A stereotactic frame was used to target a point on the dome of the aneurysm. The probe-holder had an outer diameter of 3.9 mm and an inner diameter of 0.819 mm. A stopper was used to limit the exposed needle tip to 3 mm distal to the probe holder. The probe holder was lowered until it touched the dome of the aneurysm. A 15-cm, 21-gauge, trocar-needle was inserted through the probe holder to place its tip into the aneurysm (Fig. 1). Upon entering the aneurysm, a pop was felt, and fluid egressed from the hub of the needle. One to 4 coils (5 mm in diameter and 5 cm in length) were pushed into the aneurysm by means of a stylet (Fig. 2). In two aneurysms, coils with a coil diameter of 5 mm and length of 10 cm were used. In 15 procedures, the coils were pre-loaded into needle used for aneurysm puncture (15 procedures) prior to puncturing the aneurysms and in 13 procedures the coils were loaded into the needle used for puncturing the aneurysm after the aneurysm was punctured using another needle that had pre-loaded coils. In both situations, if additional coil were needed for insertion, they were put into the puncturing needle while it was still in the aneurysm using another needle with pre-loaded coils.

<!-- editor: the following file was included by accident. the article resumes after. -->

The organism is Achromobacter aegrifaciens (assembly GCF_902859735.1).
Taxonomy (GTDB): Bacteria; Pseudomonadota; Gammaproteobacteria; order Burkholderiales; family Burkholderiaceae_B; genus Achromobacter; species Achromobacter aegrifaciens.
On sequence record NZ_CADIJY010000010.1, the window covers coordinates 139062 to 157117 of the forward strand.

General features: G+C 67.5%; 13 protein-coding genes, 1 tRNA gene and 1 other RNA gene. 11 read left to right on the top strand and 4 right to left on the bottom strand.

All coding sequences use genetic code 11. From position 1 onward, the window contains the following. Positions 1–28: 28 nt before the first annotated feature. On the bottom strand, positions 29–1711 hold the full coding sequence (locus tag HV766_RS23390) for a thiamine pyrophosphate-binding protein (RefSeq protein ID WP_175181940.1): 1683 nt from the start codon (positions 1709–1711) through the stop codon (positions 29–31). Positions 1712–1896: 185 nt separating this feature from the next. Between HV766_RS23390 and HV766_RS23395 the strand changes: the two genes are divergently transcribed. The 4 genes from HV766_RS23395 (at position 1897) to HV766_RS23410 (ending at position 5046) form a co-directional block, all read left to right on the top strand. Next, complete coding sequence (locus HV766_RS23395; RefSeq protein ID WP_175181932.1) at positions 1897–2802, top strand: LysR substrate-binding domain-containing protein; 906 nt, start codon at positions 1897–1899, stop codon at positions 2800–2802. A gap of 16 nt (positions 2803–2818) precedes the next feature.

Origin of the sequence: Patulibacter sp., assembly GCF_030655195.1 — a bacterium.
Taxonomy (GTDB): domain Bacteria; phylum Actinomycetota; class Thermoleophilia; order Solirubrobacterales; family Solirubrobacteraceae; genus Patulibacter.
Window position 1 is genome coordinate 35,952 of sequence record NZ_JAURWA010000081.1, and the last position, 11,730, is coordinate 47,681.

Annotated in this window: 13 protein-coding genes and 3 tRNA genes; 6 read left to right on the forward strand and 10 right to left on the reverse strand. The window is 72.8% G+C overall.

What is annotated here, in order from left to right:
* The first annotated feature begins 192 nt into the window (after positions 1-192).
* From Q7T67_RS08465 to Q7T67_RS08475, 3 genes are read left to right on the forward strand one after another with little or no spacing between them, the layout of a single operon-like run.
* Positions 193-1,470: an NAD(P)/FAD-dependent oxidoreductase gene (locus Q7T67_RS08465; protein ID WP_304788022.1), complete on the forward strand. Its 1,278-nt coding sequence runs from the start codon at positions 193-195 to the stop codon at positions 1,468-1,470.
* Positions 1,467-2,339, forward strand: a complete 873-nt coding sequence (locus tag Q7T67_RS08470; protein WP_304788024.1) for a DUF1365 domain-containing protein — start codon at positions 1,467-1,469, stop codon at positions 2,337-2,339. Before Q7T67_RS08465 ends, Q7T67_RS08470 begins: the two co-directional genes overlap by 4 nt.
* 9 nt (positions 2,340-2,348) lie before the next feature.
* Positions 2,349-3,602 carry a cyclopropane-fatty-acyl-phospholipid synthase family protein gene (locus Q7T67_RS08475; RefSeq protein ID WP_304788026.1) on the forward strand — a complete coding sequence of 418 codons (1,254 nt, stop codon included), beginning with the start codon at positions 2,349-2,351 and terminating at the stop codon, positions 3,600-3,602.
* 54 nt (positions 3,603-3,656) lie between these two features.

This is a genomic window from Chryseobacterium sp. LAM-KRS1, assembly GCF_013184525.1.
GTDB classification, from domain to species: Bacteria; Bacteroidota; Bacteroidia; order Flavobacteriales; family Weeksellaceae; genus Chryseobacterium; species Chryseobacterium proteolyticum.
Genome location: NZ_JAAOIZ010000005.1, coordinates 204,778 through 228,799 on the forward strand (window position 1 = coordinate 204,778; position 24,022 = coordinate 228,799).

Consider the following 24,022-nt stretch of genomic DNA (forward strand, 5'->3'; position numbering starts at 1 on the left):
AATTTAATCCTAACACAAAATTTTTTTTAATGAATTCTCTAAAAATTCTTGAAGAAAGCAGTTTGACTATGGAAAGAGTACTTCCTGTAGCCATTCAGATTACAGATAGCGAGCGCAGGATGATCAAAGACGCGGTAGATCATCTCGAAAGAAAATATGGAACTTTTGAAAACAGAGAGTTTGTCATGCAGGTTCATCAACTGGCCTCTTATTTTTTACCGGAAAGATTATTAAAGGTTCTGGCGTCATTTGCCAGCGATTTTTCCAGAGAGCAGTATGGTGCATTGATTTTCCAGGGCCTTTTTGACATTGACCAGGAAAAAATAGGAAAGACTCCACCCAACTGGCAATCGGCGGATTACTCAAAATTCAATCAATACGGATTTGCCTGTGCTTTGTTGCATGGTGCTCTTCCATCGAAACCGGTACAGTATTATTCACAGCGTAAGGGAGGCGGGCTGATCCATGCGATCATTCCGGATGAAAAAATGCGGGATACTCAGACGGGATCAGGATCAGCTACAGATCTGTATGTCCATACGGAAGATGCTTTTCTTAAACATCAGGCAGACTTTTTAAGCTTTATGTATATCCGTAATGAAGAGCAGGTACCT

Fig. 1

Shows in vitro set-up of the experiment set

Fig. 2

Shows the coil in the aneurysm

In 5 studies, aneurysms were punctured using free-hand technique. First, the probe holder was placed on the surface of the dome of the aneurysm (Fig. 3). Next, the needle tip was inserted into the aneurysms. Next, the coli(s) coils were pushed into them, using the technique described above.

Fig. 3

A free-hand aneurysm coiling procedure. The probe holder has stabilized the aneurysm

No attempt was made to totally pack the sac, and at the conclusion of the experiments, fluid from the aneurysm was sucked out using a 10-ml syringe. The aneurysm was then cut opened to see if any of the coils entered the neck.

Fluid leak at the puncture site was recorded in terms of the number of drops. One drop of fluid was taken to be 61.60 μl.

Statistical analysis

Statistical analysis was done using t test two-sample assuming unequal variance was done using the data analysis feature of Microsoft Excel.